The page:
As it turns out, the easy lines of this hull allow the straight-beveled strakes to mate more closely than we might think. John and Ruth originally had planned to plank the prototype’s hull dry and then to inject epoxy into the laps. The surprisingly close fit prevented this. In the end, they proceeded in usual glued-lapstrake fashion: coating the lap joint of each strake before hanging it. This boat’s glued-lap construction consumes relatively little epoxy and requires much less sanding and fairing than the popular stitch-and-glue technique.

Glued-lap hulls have been with us for decades. They are light and strong, and last well. When nicely lined-off, as this hull is, the shadow lines along the laps help define the boat’s sweet shape. But these hulls absolutely demand the use of high-quality plywood and thickened epoxy. If we attempt to build them in this manner with traditional materials, they will split along the laps…perhaps not today, but soon and catastrophically. If we wish to play with solid cedar strakes, we’ll need to re-engineer the structure.

At least for now, DragonFlyer can be had only as a kit or completed boat from Brooks Boats Designs. Building plans might be available in the future. Some of us like to start with a pile of raw lumber, or a stack of virgin plywood, so that we can say, “I built this!” But, if we can get past our builder’s ego, the kit offers advantages. It certainly reduces assembly time, and we know all the pieces will fit properly first time around. Novice builders will find that the kit makes for simpler work and requires fewer tools. Given the kit supplier’s access to materials at lower cost, and the efficiencies of series production for the kit’s components, the monetary savings for building from scratch could prove slight.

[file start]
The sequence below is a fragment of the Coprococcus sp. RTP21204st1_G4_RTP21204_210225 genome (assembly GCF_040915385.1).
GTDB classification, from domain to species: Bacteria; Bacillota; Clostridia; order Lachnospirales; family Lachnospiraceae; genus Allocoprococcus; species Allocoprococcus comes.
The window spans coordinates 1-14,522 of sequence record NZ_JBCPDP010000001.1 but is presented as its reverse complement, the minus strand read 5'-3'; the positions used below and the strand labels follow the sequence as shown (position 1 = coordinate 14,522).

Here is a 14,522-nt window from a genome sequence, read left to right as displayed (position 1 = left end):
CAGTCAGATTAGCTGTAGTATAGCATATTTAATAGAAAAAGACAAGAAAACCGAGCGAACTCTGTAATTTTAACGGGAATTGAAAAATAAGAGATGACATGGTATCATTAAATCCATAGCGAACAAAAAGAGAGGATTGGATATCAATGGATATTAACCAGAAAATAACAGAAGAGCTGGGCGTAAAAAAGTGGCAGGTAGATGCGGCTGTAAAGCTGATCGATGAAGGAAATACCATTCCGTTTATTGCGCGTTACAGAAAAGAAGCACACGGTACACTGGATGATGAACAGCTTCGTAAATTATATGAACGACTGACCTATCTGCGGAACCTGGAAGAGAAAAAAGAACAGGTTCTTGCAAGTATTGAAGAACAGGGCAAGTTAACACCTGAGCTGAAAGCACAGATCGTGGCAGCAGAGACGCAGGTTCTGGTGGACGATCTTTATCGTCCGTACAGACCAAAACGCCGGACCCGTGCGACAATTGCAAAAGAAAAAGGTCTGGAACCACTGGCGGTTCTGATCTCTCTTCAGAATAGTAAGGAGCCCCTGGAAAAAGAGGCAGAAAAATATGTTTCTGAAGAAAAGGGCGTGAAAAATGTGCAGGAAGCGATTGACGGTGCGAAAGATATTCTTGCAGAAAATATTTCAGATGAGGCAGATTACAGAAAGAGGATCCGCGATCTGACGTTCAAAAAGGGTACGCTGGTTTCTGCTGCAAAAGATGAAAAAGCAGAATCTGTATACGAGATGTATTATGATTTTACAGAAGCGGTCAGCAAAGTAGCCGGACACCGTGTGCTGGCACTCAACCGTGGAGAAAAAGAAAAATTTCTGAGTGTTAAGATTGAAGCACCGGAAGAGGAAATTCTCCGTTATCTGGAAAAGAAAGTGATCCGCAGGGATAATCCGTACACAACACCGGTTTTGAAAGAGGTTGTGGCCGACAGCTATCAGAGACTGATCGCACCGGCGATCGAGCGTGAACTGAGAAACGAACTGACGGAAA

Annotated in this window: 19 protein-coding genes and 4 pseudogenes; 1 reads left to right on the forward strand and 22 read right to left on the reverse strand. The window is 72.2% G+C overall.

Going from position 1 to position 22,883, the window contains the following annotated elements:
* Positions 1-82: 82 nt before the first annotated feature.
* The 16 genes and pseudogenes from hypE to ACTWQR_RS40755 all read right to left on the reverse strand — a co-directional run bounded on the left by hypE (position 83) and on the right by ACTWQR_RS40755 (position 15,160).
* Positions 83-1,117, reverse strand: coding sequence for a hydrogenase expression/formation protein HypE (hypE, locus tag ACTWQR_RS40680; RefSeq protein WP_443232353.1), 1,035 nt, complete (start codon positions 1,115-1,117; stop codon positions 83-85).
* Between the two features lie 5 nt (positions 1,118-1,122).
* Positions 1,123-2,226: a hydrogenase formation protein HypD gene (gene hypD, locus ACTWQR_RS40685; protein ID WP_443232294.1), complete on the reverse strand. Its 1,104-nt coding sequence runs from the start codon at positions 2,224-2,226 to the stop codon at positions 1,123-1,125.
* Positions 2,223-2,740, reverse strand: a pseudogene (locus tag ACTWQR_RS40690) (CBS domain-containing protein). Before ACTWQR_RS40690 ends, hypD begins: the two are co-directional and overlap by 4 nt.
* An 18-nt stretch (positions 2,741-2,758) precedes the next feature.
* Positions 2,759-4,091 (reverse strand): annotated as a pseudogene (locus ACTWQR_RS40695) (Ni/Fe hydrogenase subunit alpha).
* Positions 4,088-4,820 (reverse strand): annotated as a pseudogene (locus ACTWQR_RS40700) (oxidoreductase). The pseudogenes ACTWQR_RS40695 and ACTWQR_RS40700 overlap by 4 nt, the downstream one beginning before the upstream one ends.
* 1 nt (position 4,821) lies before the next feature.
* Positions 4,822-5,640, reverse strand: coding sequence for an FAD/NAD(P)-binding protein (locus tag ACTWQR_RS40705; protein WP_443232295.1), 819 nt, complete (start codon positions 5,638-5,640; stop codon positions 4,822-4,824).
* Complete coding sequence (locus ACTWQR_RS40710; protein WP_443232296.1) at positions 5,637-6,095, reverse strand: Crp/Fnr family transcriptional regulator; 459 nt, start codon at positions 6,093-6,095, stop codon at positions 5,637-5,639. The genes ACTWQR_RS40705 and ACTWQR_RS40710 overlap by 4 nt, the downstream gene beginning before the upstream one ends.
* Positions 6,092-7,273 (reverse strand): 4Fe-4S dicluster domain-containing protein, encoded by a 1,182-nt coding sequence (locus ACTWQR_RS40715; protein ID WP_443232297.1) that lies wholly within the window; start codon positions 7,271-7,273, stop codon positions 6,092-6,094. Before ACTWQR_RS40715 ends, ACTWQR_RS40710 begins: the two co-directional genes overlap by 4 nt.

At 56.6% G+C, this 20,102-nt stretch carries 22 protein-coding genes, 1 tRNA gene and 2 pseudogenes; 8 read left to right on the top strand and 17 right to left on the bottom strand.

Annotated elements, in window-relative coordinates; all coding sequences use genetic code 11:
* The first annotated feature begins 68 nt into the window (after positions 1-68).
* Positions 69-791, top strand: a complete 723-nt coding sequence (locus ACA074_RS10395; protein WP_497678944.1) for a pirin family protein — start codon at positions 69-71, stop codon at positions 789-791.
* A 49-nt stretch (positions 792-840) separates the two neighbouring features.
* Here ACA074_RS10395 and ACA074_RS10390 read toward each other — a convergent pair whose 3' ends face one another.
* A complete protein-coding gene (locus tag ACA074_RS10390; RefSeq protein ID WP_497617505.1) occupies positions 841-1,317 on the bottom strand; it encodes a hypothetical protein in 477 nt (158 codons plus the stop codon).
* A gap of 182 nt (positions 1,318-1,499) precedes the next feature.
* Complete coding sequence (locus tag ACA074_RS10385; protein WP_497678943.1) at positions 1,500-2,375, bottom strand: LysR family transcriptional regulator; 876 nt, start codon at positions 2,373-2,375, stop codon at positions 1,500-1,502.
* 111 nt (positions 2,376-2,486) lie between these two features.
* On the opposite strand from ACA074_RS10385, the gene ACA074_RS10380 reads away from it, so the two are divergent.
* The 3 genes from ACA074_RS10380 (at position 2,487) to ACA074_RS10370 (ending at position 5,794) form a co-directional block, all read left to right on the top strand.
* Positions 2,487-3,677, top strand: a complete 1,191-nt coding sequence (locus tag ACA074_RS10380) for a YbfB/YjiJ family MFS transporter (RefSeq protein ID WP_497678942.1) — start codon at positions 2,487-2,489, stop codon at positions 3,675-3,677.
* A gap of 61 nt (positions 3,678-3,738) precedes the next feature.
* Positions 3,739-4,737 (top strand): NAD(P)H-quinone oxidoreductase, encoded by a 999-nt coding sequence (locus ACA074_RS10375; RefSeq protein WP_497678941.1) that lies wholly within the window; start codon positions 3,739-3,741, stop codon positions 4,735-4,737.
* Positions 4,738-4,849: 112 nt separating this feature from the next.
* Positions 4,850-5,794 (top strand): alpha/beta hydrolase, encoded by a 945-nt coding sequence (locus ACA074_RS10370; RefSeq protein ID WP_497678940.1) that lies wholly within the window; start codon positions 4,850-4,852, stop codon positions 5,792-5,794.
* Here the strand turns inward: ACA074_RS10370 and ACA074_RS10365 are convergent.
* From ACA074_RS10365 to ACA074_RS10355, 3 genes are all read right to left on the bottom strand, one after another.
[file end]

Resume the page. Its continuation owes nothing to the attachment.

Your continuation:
There might be yet another advantage to kits. Brooks tells us he has no intention of setting up an organized racing class for DragonFlyer, but he expects that some owners will. If that should happen, having all the boats come from the same source could preclude unpleasantness at hull-measurement time.

John and Ruth and their four children built the first DragonFlyer as a family project. The boat’s distinctive appearance, even from a distance, makes for easy identification. When Ruth sees that bright-red fully battened mainsail far across the busy cove, she knows “those are my kids.” And her kids seem to recognize the bugle call that tells them it’s time to come home.

The DragonFlyer 3.2 has proven fast and exciting under sail. It tacks with certainty and planes readily in any real breeze. The little boat teaches lessons gently yet firmly. Novice sailors soon learn to correct their mistakes, but Brooks and Hill tell us that their children haven’t found this boat to be at all “touchy or scary.” Indeed, kids and agile adults consider the 3.2 to be good fun. Larger skippers might hope that Brooks Boats will offer a DragonFlyer 4.7 (15′ 5″ LOD) somewhere down the road.

Kits for the DragonFlyer, as well as finished boats, are available from Brooks Boats Designs;

Brooks Boats

LOD 10’8″
LWL 10’7″
Beam 4’6″
Draft, board up 5″
board down 2’9″
Hull weight 100 lbs
Sail area:
Cat 44 sq ft
Sloop 59 sq ft
Large sloop 68 sq ft
Spinnaker 35 sq ft

Brooks Boats

DragonFlyer was designed from the start as a glued-plywood kit boat. The kit arrives with pre-beveled strakes, so the hull sections can be assembled dry, before applying any epoxy, ensuring a good fit and no misplaced pieces.